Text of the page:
4

Disclaimer: I have never had to deal with US Taxes. For me, listening to such stories and general reading about this topic is like watching a vampire horror movie on television - knowing that they will never get out of the screen. I do remember statements being made that corrections to an existing tax return can be made. The advice generaly given was ...


3

It seems correct. The money is Germany-sourced income since it is work income (bonus) from work performed in Germany (even though the money was received in a different year than when the work was performed). Therefore, it should be taxable in Germany no matter where you live. It seems that your complaint is that the fact that it is taxable in 2020 instead of ...


3

Usually you would find the detailed explanation in the "Technical Explanation" or another similarly named document coming with the treaty. Unfortunately, the IRS site doesn't list such a document for Romania. For other countries, the date of arrival is usually the first date of arrival in the capacity referred to in the article, with some treaties ...


2

To answer my own question. I spoke with the tax professional at my workplace and the information is the following: I don't pay any taxes retroactive. I begin paying taxes as soon as my status has officially changed (the start date of the green card).


2

What decision are you referring to? Did the IRS notify you of your resident alien status? In 2014 it seems like based on the amount of time you spent in the US, you were already a nonresident alien and wouldn't have needed to use an exception.


2

No, both articles do not apply. Scholarship is not salary, so only 20(3) applies. The treaty doesn't seem to provide an "opt-out" option, so no - you cannot choose to not apply the treaty in the period of scholarship to be able to apply it in the following period of salaried employment. Generally, in legaleese, "shall" or "will" mean that there's no other ...


2

Mark Johnson's answer is essentially correct. The income you're speaking of is not likely to be interest income, but the same principle applies: you can file an amended return. To answer the questions posed in the body of the text: Should I have mentioned that I own stock in the company I work for? Since the tax is an income tax, you do not need to ...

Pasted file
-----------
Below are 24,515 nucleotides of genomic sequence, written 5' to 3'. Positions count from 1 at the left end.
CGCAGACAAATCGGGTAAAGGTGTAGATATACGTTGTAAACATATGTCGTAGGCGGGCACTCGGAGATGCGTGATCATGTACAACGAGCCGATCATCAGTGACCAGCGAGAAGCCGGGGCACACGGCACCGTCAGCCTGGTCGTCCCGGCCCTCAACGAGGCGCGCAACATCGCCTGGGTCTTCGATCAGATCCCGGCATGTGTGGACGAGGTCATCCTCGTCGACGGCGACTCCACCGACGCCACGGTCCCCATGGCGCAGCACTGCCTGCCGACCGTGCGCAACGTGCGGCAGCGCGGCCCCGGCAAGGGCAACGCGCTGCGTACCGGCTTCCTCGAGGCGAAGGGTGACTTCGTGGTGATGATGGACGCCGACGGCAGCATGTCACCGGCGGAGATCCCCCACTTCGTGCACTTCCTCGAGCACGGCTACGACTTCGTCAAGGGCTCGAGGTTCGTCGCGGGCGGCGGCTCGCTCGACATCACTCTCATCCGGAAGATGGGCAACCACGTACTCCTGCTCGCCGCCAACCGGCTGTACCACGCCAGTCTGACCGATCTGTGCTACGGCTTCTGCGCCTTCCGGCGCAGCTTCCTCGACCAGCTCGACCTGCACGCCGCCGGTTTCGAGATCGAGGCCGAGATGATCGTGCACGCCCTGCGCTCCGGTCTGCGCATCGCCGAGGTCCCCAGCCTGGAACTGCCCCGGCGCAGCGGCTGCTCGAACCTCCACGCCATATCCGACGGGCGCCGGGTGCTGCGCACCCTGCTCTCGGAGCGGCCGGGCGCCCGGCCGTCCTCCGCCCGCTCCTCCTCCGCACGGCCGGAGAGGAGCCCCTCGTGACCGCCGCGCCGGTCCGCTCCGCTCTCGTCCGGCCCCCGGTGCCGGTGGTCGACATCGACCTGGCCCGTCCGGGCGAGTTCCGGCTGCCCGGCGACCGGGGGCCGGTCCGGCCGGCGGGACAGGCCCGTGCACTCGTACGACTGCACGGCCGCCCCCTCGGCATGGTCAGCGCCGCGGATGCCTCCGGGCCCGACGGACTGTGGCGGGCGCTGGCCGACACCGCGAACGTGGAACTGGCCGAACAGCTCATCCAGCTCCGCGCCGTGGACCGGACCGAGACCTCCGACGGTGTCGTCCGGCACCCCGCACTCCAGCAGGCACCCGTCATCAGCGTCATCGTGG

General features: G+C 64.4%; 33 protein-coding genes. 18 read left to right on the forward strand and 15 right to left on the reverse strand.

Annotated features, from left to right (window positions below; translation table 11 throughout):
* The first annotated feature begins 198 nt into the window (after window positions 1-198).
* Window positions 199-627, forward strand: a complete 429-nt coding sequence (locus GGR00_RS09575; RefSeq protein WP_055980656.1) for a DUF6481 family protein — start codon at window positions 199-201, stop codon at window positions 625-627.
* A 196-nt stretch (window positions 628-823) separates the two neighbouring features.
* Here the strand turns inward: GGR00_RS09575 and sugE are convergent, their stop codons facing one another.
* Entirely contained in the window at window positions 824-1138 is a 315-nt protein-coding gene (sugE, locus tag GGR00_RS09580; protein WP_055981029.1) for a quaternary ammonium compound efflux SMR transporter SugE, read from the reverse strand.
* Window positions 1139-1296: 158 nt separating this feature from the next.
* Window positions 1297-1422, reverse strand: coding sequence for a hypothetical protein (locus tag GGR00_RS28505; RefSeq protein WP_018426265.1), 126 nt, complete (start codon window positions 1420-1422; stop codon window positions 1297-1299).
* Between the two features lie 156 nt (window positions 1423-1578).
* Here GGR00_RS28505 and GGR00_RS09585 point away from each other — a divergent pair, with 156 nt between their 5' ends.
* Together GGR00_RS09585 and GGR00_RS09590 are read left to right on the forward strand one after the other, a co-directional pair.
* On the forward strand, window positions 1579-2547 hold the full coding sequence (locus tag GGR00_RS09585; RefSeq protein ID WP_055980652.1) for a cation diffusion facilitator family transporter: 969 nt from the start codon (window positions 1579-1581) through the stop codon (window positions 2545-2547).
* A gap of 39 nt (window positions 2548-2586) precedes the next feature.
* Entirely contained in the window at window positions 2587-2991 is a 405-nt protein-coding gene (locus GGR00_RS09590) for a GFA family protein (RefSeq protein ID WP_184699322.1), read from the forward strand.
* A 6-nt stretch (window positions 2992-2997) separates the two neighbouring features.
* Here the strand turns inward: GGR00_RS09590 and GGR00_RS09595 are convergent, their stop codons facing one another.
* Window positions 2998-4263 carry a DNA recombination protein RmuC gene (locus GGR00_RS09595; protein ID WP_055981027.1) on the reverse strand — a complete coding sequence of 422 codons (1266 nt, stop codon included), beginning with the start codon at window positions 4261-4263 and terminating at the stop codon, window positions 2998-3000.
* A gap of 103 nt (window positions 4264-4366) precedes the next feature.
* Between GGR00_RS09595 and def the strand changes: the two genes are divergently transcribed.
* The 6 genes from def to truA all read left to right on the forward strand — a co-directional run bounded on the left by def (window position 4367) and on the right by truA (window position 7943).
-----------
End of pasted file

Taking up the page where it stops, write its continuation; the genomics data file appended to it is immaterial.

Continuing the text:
1

You will have to fill out your tax forms for jan 1st to dec 31st 2021 in Germany. You have to tell them any income that would be taxable if you made the money in Germany and can make any deductions that would be legal if they were in Germany, that is used to calculate your tax percentage. And the income and deductions that actually happened in Germany, that ...


1

Do I need a special visa to go to France for a 1 month vacation? It depends on your citizenship. Working for a US company or being a US resident is irrelevant. If you are a US citizen, you do not require a visa to visit France for one month, no matter the purpose. You would enter under the visa-free short-stay regime defined in the Schengen Borders code. ...


1

Yes. According to Indian tax laws you are required to pay taxes on salary you earned while working in India. However you can claim a tax credit on the amount when you file your USA taxes. This assumes you are an Indian citizen.


1

A person living outside the US files US federal tax returns by mail to an address in Austin TX, as detailed in this US government IRS page. (If you're still in the US in April 2019 when your 2018 tax return is due, you'll file just like everyone else.) The page linked above contains multiple links to assist overseas filers. IRS forms and publications are ...


1

Money received as a gift might not be income, under the IRS rules. In general, income is money received for work or through investments. The IRS is very clear: income from abroad is taxable, for both resident aliens and US citizens. Your individual circumstances will determine whether you need to consult a tax attorney to ensure that you are reporting ...


1

I'm not an expert on this subject, but from what I understand there are generally two ways to do this. Have the company establish a subsidiary company in the foreign country and make your husband an employee of that subsidiary Your husband establishes his own company in foreign country and operates as an independent contractor. This interesting article ...


1

Well, I know someone in exactly the same situation who is wondering exactly the same thing. As far as I understand -- I am not a certified tax expert, and this is not a consultation. According to the Glacier tax system (an electronic system in use at some universities), you would count as a resident alien for taxation purposes for tax year 2016 if you had ...


1

As it turns out, my wife could get an ITIN only if she was going to be claimed as an exemption for my taxes. The IRS doesn't seem to deliver ITIN for any other reason, so we waited for my "treaty rights" to be exhausted, and filled out an application when we did our taxes the next time. Maybe there is another way to proceed, but it seems that you can't get ...


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